Ditto. The potential is there. The costs still need to come down.
Re:17. On the yield potential, the back of the envelope figure that floated around a few years ago was that algae pencilled out at a potential of about 10,000 gallons an acre, compared to about 300 gallons an acre for corn ethanol. Those are old numbers; corn yields and the efficiency of ethanol conversion have increased, and I’d bet that the energy potential of the algae is increasing as well. Biotech means that nothing is static. I offer the admittedly dated figure just to suggest the order of magnitude and to indicate why so many in the research community are excited.
Algae has high potential and is scaleable. You don’t need prime farmland. And you can use a lot of water that is unfit for other purposes. If we’re serious about breaking OPEC and defunding the jihad, algae is certainly something we should be interested in. It’s not ready for prime time yet, but it’s probably closer than advanced batteries for electrics (high enough energy density for full electrics with adequate range), and much closer than fuel cells.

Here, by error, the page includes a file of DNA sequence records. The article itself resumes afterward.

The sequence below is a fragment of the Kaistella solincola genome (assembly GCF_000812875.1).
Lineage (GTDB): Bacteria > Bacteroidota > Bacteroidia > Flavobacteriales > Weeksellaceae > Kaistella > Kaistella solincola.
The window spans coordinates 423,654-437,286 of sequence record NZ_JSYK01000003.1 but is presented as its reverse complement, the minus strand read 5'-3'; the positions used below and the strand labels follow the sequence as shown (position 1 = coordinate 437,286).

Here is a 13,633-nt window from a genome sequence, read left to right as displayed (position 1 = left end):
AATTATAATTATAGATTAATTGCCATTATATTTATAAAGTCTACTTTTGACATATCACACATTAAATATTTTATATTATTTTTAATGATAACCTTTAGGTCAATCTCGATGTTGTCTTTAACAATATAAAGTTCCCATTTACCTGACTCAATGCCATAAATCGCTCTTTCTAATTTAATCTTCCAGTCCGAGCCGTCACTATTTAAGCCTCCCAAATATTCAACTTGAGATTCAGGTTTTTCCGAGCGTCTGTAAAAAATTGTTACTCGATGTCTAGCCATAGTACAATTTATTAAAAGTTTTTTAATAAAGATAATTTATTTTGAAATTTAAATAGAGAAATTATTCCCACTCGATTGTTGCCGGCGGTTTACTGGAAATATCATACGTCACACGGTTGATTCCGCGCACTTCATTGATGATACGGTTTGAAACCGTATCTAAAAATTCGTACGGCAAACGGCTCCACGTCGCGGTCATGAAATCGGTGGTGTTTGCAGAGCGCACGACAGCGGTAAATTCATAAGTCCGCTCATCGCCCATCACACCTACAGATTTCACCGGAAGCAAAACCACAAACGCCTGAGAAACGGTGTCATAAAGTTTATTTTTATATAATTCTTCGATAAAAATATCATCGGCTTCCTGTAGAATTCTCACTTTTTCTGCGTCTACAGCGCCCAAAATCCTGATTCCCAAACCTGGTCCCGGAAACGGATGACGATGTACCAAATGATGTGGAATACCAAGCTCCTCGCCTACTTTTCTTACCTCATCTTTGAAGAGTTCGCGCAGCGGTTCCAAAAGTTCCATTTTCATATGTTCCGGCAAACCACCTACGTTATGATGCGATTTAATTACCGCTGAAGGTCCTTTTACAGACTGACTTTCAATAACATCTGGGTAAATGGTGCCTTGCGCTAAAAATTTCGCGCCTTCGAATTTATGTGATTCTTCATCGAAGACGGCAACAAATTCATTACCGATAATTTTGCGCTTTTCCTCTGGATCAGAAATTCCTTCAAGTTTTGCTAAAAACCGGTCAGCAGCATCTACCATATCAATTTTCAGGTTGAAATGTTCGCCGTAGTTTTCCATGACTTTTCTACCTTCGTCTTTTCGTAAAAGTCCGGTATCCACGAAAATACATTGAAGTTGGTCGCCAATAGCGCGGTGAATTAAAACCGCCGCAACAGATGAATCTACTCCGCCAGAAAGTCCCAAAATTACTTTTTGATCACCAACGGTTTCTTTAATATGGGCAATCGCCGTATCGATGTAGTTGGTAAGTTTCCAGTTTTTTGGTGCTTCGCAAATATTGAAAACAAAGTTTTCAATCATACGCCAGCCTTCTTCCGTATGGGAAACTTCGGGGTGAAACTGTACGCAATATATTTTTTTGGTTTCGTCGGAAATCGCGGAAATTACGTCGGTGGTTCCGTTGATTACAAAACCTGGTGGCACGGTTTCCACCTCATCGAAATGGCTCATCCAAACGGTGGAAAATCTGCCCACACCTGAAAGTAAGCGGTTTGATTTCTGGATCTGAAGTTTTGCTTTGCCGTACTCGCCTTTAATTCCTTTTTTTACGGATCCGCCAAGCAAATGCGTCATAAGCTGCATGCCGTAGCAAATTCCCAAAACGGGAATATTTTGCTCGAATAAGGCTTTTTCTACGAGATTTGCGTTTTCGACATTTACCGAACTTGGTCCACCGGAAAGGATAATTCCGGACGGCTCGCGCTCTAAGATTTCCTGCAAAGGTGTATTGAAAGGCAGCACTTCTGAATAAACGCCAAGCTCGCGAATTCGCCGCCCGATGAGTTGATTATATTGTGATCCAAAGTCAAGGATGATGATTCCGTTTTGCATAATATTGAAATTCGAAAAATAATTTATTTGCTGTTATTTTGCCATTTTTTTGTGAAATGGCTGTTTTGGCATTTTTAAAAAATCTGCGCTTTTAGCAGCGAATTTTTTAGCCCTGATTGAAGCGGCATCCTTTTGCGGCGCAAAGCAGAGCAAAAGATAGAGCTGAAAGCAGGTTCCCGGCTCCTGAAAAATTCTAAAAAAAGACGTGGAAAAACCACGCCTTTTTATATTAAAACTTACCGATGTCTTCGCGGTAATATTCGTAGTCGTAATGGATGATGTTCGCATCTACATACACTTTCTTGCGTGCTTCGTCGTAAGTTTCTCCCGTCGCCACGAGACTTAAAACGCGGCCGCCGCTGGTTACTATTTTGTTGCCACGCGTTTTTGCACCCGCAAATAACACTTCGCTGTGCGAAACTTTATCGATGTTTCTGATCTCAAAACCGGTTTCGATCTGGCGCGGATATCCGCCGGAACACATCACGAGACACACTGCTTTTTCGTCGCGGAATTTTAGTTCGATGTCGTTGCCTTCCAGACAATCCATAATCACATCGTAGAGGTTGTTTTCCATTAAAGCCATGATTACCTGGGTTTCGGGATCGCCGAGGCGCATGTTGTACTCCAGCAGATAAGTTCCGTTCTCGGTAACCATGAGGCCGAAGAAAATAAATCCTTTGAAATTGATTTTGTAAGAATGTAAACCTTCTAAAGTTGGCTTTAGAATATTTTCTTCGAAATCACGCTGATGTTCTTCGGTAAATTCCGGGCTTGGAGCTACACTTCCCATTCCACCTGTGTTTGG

Fracking and expanded drilling are fine too, but they will still leave us heavily import dependent for oil (not natural gas).
I had some thoughts about how it could be done on the cheap.
To start with, shallow, accordioned canals with gas bubbling pipe under the water, covered by “self-cleaning” glass, also a new technology. Mechanical harvesters track the canals, scooping up algae and putting it in sluices between canals, so it can be concentrated.
The constant flow of water through the accordion continues until it reaches the end, where it is filtered, then sent to small evaporative cooling towers.